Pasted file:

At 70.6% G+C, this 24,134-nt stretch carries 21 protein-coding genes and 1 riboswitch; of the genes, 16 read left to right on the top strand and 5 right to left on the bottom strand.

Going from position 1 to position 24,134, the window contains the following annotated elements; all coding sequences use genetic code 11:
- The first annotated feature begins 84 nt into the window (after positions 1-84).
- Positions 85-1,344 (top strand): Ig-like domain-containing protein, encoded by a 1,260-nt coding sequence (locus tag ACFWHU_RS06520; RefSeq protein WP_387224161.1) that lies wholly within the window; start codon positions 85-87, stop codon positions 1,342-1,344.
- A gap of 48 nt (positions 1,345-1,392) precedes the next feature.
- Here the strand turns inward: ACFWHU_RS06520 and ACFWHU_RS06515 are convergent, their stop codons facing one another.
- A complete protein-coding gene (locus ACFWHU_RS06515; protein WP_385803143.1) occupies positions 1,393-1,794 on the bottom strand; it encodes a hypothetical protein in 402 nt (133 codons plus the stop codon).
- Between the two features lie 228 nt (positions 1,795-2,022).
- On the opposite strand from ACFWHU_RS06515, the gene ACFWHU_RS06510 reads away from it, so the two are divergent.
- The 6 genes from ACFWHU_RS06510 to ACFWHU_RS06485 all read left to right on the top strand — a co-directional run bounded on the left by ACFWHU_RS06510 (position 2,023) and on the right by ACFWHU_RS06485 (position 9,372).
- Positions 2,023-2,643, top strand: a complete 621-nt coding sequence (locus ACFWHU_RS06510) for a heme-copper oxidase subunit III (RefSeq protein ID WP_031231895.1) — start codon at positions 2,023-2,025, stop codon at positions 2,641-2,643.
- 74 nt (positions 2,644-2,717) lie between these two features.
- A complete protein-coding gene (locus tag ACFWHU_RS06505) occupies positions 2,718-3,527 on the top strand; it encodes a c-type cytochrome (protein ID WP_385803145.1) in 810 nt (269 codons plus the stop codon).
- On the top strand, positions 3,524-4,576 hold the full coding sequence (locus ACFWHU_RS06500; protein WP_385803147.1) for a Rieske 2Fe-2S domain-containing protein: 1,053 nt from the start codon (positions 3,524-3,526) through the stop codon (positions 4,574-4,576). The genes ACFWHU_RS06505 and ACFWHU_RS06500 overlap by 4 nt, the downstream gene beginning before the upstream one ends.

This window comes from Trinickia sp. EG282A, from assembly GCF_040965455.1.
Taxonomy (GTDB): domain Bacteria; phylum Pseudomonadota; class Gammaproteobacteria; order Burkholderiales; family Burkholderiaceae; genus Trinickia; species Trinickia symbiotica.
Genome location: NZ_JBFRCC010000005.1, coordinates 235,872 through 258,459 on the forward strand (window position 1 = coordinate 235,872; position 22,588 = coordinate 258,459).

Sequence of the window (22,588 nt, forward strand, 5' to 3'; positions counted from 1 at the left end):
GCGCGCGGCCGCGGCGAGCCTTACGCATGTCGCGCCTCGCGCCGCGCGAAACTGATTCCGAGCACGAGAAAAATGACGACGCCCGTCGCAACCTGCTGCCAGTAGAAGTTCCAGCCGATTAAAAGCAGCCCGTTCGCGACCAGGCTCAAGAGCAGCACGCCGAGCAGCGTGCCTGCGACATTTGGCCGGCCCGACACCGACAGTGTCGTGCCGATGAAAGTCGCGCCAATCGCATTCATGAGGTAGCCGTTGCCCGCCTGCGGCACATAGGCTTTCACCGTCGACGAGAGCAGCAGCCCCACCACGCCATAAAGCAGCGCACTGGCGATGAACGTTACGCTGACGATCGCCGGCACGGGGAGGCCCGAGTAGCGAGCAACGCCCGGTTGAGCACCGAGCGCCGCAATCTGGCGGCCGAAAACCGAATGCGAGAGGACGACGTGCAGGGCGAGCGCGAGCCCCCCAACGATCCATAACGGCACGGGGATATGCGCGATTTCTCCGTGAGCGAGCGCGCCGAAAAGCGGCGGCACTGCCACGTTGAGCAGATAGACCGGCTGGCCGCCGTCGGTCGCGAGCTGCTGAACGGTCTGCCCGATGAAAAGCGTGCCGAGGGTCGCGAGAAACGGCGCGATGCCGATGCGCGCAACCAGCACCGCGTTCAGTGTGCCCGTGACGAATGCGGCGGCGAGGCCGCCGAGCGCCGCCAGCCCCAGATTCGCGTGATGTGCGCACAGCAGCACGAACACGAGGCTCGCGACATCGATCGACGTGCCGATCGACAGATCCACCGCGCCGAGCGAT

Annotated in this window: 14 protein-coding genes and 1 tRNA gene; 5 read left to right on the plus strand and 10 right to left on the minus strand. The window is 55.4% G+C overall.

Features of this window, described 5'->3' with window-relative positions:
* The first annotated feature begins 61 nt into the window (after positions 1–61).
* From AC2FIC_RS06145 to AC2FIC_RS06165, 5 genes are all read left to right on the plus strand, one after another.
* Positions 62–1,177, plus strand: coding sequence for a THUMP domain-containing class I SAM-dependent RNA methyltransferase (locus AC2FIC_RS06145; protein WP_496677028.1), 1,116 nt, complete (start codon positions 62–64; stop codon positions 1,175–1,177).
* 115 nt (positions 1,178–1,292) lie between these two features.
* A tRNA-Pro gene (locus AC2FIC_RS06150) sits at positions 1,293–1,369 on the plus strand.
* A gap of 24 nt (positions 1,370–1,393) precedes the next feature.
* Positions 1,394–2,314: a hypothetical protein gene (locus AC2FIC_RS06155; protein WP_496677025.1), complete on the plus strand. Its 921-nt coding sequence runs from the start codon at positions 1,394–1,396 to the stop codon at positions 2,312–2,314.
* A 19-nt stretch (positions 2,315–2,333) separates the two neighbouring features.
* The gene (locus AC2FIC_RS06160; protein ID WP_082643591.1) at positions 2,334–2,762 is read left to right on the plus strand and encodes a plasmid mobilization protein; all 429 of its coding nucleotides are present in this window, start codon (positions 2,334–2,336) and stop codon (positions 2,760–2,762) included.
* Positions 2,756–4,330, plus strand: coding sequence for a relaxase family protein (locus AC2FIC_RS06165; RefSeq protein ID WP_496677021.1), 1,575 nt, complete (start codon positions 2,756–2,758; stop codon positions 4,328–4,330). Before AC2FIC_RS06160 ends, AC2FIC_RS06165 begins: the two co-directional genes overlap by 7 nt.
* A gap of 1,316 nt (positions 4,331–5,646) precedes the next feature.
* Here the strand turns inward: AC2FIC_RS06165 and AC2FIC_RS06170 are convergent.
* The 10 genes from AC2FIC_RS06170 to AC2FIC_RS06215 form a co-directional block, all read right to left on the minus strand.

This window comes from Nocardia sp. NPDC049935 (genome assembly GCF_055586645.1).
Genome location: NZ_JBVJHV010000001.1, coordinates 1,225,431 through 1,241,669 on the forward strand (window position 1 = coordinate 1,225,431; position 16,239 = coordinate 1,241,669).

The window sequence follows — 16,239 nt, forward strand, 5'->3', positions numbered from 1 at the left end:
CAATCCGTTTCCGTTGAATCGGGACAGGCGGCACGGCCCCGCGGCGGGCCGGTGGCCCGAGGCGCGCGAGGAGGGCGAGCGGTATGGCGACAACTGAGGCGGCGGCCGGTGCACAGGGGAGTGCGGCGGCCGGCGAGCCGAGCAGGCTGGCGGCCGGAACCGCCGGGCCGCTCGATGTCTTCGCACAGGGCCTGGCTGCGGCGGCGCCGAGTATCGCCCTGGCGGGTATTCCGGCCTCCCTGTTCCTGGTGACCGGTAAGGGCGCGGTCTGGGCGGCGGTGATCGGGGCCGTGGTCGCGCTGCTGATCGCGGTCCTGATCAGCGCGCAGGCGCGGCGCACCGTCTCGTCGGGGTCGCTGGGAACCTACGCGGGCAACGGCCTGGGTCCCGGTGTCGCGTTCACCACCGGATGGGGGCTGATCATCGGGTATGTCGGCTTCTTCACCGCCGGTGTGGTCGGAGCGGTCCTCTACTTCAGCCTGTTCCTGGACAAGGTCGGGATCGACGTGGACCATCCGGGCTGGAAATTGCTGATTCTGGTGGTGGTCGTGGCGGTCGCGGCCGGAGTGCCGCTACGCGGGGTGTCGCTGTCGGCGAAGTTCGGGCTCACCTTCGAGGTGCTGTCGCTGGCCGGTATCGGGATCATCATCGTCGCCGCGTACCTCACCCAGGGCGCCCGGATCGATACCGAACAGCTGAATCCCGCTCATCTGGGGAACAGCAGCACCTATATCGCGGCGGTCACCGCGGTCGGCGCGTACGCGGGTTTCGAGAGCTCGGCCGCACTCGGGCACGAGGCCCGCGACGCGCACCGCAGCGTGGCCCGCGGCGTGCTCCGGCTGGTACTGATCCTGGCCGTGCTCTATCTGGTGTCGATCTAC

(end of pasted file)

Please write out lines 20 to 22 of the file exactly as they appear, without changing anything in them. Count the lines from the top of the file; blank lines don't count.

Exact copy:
Annotated in this window: 14 protein-coding genes and 1 tRNA gene; 5 read left to right on the plus strand and 10 right to left on the minus strand. The window is 55.4% G+C overall.

Features of this window, described 5'->3' with window-relative positions:
* The first annotated feature begins 61 nt into the window (after positions 1–61).